Rob Stuart – integrative therapist / counselor in Utrecht
It wasn’t until I was 50 that I discovered my vocation to become a therapist. It makes sense: I’m sensitive, empathic and positive, while not shying away from the negative. People generally feel safe to share their problems with me. Why? Because I take them seriously, take them as they are. I open my heart to my clients and speak my mind about what I see and sense in them. I don’t mince words: I dare to confront, but I don’t judge. There’s no value in judgement, only in self-discovery.
Born in Yorkshire in 1958, I grew up in Warwickshire, which is Shakespeare and Tolkien country. Partly from the example of my parents, who cared for others and worked for their welfare, I learned that ‘what makes others tick’ is far more interesting than competing. That lesson was reinforced by the negative example of the traditional, elitist boys’ school I attended, which was highly competitive and disciplinarian – with psychological and physical punishment part of daily school life – rather than warm and nurturing. Raised to be ‘a good Christian’, I lost my faith at age 13, though the compassionate, non-violent example of Jesus continued to inspire me. In my teens, I learned from leading English socialists such as George Orwell and Tony Benn that it is solidarity and working for the common good that gives life meaning.
I first came to the Netherlands in 1980, having failed the final year of my engineering degree — because I was too busy partying! In the not-so-United Kingdom under Margaret Thatcher, unemployment was rife but work was easy to find here in the Netherlands. I had planned to save from my earnings and then travel overland to India. However, I was sidetracked by love in the form of a beautiful and intriguing Dutch woman who managed the job agency I worked through. We were young firebrands and soon discovered a shared desire to work in ‘Third World development’ in Africa, inspired by Steve Biko, Nelson Mandela and Pan-African Socialism. This motivated me to return to England and complete my studies cum laude. We then married and travelled overland across Africa before working for three years at a technical secondary school in stunning northern Tanzania.
Living and working there was challenging and there were many dilemmas. Widespread corruption, oppression, rivalry and suspicion stifled cooperation and progress. And there was the pervasive threat of violence. To cut a long story short, I returned to Utrecht in the late 1980s, culture-shocked, disillusioned with humanity and with my marriage in crisis.
Suffering from what was then called ‘a nervous breakdown’ – anxiety, insomnia, depression and suicidal thoughts, I was off work for 18 months. Group therapy with Hans Knibbe (founder of Utrecht’s School voor Zijnsoriëntatie) helped me get in touch with and release pent-up emotions. Thanks to bio-energetics, psychodrama, guided imagery and Gestalt, I gradually came home to my true self and felt grounded and present again. From this and my later experiences with transactional analysis, Mindfulness and integrative psychotherapy, I know how awful it is to struggle mentally and emotionally, to feel desperate and powerless, and to urgently need a guide for the healing journey. As a warmly empathic therapist / counselor, I readily relate to my clients and their problems. You can rely on me to listen and understand, not as a clinician but a warm-hearted fellow traveller.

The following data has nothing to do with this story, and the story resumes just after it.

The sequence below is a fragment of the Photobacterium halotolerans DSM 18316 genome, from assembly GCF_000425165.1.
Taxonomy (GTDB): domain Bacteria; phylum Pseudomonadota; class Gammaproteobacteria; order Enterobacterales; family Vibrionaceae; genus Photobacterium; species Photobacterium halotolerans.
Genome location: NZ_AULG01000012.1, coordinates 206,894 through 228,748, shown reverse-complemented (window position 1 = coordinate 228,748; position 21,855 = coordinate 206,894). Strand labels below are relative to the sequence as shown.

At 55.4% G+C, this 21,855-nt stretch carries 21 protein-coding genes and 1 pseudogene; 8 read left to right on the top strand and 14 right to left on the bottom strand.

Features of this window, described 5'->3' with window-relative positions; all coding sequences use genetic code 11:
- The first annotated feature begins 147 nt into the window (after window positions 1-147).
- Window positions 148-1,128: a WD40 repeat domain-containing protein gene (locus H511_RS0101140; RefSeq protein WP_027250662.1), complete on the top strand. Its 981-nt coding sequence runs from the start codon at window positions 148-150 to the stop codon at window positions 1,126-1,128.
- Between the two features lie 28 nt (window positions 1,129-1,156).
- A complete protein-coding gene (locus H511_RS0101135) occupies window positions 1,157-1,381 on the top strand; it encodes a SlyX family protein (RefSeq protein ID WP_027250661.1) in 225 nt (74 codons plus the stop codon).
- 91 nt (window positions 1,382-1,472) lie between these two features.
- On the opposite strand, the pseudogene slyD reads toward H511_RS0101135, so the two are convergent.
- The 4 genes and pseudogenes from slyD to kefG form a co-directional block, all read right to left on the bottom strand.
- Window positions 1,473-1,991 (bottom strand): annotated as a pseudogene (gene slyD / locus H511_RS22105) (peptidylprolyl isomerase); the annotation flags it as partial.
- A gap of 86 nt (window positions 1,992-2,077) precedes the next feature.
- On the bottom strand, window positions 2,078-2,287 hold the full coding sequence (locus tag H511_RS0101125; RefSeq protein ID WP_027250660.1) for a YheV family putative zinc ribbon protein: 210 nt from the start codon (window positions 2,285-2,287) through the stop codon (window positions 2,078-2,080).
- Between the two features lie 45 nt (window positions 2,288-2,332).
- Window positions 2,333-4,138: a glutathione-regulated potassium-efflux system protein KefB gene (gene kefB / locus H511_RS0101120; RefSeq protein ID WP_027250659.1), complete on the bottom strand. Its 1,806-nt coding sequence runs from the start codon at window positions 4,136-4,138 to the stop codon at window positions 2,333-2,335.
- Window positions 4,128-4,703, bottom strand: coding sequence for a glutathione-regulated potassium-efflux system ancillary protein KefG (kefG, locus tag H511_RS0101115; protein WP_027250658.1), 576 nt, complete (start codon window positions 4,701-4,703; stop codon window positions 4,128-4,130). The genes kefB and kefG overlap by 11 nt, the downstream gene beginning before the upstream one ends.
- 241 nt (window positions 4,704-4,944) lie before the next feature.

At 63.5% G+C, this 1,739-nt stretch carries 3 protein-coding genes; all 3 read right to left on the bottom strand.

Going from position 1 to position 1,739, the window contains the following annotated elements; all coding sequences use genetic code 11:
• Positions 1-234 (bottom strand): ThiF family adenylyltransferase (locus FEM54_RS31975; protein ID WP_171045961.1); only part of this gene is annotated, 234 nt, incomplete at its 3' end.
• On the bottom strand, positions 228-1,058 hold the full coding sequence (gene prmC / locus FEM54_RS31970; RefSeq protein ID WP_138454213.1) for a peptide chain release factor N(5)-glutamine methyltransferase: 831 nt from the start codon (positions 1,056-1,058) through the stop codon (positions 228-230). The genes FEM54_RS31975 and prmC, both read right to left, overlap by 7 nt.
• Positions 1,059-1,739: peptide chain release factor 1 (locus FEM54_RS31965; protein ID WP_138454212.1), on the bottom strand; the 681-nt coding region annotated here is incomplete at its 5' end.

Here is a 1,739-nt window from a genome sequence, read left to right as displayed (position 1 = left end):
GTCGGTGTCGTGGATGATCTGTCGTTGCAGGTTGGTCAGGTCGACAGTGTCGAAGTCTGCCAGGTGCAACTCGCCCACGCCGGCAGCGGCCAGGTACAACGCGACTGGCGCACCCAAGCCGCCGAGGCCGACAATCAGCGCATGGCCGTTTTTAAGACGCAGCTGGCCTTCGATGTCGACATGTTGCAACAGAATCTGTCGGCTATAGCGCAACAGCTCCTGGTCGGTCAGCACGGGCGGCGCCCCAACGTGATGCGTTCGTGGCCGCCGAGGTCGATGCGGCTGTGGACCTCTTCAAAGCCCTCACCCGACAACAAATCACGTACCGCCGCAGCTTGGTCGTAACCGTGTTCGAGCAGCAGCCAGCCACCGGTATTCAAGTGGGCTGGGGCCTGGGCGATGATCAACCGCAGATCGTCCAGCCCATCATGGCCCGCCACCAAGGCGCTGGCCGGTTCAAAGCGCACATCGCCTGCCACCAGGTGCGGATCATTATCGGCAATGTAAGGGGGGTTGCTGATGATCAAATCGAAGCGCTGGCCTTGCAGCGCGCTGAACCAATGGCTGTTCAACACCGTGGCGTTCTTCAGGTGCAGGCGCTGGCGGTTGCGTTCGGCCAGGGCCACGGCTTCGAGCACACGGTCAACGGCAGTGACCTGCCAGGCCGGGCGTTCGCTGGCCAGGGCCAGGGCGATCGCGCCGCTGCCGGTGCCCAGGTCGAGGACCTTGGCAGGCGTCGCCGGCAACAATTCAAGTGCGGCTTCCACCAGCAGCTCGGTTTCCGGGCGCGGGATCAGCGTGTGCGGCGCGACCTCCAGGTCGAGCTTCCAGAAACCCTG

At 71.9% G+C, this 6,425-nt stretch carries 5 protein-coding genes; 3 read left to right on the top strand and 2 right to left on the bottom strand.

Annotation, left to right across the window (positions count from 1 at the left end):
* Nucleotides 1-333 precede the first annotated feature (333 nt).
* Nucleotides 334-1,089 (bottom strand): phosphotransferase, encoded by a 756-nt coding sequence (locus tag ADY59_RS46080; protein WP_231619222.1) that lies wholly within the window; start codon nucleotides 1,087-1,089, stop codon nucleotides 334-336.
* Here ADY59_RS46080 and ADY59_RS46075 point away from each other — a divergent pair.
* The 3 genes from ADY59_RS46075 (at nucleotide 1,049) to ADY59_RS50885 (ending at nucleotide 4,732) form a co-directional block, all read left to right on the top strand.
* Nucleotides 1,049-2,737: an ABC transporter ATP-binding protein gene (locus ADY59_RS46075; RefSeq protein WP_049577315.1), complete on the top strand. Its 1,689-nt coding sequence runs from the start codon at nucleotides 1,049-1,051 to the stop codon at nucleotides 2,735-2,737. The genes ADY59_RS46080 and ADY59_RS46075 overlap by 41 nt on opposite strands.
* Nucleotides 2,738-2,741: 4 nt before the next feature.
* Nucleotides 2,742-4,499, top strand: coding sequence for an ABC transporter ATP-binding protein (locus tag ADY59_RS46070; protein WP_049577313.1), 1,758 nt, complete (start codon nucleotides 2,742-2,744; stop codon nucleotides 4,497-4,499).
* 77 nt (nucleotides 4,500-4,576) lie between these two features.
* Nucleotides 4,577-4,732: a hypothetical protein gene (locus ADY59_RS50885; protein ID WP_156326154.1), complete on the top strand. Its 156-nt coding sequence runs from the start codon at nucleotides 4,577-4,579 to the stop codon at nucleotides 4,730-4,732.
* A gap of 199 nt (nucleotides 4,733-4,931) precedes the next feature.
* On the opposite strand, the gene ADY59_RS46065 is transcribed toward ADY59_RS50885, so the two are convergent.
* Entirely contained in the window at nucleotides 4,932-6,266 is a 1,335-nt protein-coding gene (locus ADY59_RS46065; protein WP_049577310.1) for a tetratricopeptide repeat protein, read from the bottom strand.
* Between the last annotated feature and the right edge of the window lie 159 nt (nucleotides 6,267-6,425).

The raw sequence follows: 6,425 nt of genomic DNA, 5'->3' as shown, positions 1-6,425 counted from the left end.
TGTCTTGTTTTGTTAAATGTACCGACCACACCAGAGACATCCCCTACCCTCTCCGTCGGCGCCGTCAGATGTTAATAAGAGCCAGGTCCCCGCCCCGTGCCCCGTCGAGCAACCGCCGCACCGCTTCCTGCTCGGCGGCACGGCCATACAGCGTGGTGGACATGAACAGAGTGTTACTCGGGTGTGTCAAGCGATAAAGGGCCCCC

I passionately believe that everyone can and should benefit from therapy, which I regard as the key to personal change. Those who suffer mentally, emotionally and spiritually should not be stigmatised but embraced and nurtured.
After largely recovering my balance, I flirted with various professions for nearly 20 years, including technical writing, public relations, translating and editing, radio journalism, human rights work, and general and academic English teaching. Despite my successes, vocation and passion were lacking.
It wasn’t until I was 50 that I realised I wanted to become a therapist. The trigger? The stab of jealousy I felt when a friend told me she was going to train as a therapist. I had found a new goal; my life made sense again; I realised that challenging and painful experiences had been preparing me for this step.
In 2012, I completed my professional training at the Dutch Academy for Psychotherapy in Amsterdam. It was a difficult but enormously enriching learning experience that gave my personal development a great impulse.
Since opening my independent practice for integrative therapy and counseling, I have gained thousands of hours of experience guiding adult individuals and couples, with all kinds of problems, through self-exploration, self-discovery, healing and growing. As an empathic therapist / counselor, I find it hugely rewarding to see clients going from downheartedness, conflict and disempowerment to revitalisation, harmony and empowerment. They achieve major and minor revolutions through gaining self-insight and mobilising their self-healing potential. You can do that too!